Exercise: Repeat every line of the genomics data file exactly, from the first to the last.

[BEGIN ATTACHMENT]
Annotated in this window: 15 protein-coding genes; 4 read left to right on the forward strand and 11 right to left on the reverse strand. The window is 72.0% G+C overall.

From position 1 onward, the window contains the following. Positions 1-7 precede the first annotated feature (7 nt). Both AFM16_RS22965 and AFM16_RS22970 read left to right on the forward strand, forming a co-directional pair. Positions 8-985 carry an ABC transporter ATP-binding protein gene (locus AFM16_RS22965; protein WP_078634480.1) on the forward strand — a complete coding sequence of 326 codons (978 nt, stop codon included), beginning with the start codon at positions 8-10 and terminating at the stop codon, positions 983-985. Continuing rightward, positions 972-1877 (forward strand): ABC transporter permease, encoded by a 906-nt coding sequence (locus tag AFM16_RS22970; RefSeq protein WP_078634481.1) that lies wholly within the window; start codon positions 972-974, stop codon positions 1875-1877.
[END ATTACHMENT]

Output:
Annotated in this window: 15 protein-coding genes; 4 read left to right on the forward strand and 11 right to left on the reverse strand. The window is 72.0% G+C overall.

From position 1 onward, the window contains the following. Positions 1-7 precede the first annotated feature (7 nt). Both AFM16_RS22965 and AFM16_RS22970 read left to right on the forward strand, forming a co-directional pair. Positions 8-985 carry an ABC transporter ATP-binding protein gene (locus AFM16_RS22965; protein WP_078634480.1) on the forward strand — a complete coding sequence of 326 codons (978 nt, stop codon included), beginning with the start codon at positions 8-10 and terminating at the stop codon, positions 983-985. Continuing rightward, positions 972-1877 (forward strand): ABC transporter permease, encoded by a 906-nt coding sequence (locus tag AFM16_RS22970; RefSeq protein WP_078634481.1) that lies wholly within the window; start codon positions 972-974, stop codon positions 1875-1877.